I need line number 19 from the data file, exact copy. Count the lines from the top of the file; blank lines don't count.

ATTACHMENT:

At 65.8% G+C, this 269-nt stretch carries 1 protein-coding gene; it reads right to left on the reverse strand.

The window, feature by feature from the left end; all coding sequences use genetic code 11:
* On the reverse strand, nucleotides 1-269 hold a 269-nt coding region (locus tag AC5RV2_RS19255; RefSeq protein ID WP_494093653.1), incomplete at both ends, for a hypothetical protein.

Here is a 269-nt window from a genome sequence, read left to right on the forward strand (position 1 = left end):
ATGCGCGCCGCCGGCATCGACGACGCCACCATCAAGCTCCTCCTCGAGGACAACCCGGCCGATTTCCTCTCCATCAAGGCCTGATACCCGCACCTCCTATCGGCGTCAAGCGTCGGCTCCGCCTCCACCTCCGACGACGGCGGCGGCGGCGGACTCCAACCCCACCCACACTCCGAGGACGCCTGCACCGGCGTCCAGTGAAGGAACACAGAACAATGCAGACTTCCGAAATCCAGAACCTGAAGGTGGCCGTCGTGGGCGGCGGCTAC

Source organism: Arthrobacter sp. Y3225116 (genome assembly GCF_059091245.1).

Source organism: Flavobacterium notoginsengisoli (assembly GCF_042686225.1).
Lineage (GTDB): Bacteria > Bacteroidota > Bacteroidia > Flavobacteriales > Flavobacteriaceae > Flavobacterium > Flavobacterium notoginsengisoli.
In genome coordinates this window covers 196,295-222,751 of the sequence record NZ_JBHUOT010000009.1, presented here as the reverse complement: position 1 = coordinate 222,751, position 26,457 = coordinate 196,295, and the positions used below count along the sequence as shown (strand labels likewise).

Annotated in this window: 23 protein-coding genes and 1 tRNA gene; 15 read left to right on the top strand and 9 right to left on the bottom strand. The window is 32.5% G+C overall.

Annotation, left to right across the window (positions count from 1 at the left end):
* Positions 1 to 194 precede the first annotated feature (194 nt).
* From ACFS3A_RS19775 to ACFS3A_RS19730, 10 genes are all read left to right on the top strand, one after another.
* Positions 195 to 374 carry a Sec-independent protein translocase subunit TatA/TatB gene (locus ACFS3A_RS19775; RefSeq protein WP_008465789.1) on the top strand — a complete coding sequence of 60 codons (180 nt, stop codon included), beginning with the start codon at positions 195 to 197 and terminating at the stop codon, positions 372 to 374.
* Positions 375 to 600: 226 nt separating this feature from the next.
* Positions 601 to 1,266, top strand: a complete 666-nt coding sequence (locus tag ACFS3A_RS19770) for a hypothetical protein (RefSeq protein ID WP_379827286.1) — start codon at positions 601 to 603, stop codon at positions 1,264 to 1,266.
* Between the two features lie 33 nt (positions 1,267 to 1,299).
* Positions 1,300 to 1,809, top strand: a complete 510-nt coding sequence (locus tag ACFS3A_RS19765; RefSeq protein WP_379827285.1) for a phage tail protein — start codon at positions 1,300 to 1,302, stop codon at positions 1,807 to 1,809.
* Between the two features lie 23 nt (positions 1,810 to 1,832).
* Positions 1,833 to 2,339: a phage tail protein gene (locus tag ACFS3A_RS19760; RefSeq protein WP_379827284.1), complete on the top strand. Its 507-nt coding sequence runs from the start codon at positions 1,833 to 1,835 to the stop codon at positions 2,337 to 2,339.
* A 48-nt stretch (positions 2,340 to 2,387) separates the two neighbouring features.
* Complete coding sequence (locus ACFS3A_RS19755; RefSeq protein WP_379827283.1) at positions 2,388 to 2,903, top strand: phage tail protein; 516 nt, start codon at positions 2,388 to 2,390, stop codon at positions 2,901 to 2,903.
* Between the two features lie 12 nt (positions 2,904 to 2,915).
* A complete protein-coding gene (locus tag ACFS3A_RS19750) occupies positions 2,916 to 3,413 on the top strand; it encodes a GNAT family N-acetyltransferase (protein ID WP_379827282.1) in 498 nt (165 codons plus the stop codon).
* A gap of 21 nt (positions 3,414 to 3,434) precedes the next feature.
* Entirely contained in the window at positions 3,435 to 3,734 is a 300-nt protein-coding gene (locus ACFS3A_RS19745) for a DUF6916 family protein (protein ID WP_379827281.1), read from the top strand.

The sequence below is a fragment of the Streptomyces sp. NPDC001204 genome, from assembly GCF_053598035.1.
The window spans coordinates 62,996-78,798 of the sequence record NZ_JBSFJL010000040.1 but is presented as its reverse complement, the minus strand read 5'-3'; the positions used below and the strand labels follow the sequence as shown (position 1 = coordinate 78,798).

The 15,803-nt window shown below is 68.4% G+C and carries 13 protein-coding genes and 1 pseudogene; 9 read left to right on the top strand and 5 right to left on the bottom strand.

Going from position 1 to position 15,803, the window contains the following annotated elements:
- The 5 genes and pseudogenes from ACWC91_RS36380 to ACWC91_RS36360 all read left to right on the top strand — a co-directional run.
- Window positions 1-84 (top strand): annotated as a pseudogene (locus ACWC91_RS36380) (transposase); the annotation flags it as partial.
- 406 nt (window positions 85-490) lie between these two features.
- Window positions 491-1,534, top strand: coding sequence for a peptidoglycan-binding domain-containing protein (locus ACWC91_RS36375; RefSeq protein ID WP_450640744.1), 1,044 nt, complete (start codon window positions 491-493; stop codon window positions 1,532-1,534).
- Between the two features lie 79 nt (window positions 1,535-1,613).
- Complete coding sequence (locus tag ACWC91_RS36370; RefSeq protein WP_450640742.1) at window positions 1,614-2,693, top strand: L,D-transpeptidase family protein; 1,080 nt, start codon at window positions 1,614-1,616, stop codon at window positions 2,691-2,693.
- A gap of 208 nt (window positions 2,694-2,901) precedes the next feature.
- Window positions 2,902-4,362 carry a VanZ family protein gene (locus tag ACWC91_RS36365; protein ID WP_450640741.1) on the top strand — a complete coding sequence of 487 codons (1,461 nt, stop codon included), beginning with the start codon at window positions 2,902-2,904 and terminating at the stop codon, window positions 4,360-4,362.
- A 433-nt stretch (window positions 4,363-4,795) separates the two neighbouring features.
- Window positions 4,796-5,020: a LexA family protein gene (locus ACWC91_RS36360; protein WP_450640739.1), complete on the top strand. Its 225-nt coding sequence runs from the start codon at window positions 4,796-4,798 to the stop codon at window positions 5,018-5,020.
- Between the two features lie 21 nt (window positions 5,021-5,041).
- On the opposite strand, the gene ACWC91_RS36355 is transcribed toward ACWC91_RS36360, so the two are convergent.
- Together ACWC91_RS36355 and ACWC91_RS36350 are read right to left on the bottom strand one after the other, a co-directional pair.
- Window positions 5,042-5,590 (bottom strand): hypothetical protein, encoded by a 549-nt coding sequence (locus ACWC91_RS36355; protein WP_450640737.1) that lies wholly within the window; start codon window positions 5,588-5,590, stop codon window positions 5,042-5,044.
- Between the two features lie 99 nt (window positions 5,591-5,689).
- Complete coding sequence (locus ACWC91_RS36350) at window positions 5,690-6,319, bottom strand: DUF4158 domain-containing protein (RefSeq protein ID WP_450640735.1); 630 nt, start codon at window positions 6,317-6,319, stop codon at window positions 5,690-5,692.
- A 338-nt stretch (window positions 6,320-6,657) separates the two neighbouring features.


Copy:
* Between the two features lie 23 nt (positions 1,810 to 1,832).